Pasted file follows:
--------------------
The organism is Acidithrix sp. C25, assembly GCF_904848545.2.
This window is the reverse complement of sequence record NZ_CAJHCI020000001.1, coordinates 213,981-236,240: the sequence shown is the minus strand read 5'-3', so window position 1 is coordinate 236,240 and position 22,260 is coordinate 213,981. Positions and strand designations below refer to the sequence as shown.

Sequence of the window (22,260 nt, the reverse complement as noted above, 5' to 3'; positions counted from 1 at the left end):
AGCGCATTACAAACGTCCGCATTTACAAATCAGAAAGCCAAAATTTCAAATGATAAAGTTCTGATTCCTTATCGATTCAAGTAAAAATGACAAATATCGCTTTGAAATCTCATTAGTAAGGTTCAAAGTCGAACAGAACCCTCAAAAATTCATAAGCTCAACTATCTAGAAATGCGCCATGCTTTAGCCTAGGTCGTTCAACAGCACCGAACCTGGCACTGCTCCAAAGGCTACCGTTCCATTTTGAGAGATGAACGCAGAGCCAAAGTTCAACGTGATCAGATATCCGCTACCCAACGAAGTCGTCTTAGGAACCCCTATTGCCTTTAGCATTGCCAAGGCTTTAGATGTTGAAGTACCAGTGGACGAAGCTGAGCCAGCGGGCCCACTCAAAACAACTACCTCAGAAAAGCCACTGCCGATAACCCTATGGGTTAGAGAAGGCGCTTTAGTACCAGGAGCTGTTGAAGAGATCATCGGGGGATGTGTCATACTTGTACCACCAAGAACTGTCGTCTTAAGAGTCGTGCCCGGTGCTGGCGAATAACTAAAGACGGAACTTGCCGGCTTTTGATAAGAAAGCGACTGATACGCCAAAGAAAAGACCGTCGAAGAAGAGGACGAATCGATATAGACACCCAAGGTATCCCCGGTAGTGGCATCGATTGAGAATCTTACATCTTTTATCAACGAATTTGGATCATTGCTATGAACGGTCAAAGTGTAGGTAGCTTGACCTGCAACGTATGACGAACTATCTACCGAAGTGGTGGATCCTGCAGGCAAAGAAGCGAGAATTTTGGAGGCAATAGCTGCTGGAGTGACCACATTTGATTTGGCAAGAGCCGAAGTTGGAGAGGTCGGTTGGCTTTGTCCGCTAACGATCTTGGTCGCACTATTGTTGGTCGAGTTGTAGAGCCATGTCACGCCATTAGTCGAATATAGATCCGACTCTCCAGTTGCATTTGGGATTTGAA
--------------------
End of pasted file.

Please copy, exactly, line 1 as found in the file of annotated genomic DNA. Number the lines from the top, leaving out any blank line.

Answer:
The organism is Acidithrix sp. C25, assembly GCF_904848545.2.